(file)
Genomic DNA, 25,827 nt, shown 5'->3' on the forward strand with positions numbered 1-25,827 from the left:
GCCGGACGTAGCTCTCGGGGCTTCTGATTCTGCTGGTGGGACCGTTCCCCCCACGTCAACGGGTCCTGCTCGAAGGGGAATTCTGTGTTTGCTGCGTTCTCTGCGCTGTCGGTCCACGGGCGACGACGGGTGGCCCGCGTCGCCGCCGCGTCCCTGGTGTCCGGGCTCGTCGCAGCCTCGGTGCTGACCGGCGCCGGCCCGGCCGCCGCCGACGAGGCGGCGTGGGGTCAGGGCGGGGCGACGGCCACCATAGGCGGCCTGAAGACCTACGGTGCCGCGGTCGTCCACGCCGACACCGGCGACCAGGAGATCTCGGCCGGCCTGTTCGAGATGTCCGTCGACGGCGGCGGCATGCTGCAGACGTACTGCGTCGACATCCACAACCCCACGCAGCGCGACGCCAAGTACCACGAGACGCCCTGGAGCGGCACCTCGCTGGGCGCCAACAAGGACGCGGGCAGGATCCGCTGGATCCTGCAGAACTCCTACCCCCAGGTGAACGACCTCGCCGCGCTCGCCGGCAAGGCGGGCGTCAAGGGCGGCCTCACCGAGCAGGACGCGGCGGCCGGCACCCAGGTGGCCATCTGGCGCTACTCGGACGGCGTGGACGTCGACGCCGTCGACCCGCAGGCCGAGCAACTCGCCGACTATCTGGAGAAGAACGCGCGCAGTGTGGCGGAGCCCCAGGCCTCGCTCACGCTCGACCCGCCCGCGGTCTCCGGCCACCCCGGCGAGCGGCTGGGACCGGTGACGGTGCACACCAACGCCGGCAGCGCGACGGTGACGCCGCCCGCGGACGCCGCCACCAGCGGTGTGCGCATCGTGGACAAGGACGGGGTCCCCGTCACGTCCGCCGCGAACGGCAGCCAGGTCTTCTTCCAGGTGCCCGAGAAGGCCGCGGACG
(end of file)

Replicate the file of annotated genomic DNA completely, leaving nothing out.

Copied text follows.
Genomic DNA, 25,827 nt, shown 5'->3' on the forward strand with positions numbered 1-25,827 from the left:
GCCGGACGTAGCTCTCGGGGCTTCTGATTCTGCTGGTGGGACCGTTCCCCCCACGTCAACGGGTCCTGCTCGAAGGGGAATTCTGTGTTTGCTGCGTTCTCTGCGCTGTCGGTCCACGGGCGACGACGGGTGGCCCGCGTCGCCGCCGCGTCCCTGGTGTCCGGGCTCGTCGCAGCCTCGGTGCTGACCGGCGCCGGCCCGGCCGCCGCCGACGAGGCGGCGTGGGGTCAGGGCGGGGCGACGGCCACCATAGGCGGCCTGAAGACCTACGGTGCCGCGGTCGTCCACGCCGACACCGGCGACCAGGAGATCTCGGCCGGCCTGTTCGAGATGTCCGTCGACGGCGGCGGCATGCTGCAGACGTACTGCGTCGACATCCACAACCCCACGCAGCGCGACGCCAAGTACCACGAGACGCCCTGGAGCGGCACCTCGCTGGGCGCCAACAAGGACGCGGGCAGGATCCGCTGGATCCTGCAGAACTCCTACCCCCAGGTGAACGACCTCGCCGCGCTCGCCGGCAAGGCGGGCGTCAAGGGCGGCCTCACCGAGCAGGACGCGGCGGCCGGCACCCAGGTGGCCATCTGGCGCTACTCGGACGGCGTGGACGTCGACGCCGTCGACCCGCAGGCCGAGCAACTCGCCGACTATCTGGAGAAGAACGCGCGCAGTGTGGCGGAGCCCCAGGCCTCGCTCACGCTCGACCCGCCCGCGGTCTCCGGCCACCCCGGCGAGCGGCTGGGACCGGTGACGGTGCACACCAACGCCGGCAGCGCGACGGTGACGCCGCCCGCGGACGCCGCCACCAGCGGTGTGCGCATCGTGGACAAGGACGGGGTCCCCGTCACGTCCGCCGCGAACGGCAGCCAGGTCTTCTTCCAGGTGCCCGAGAAGGCCGCGGACG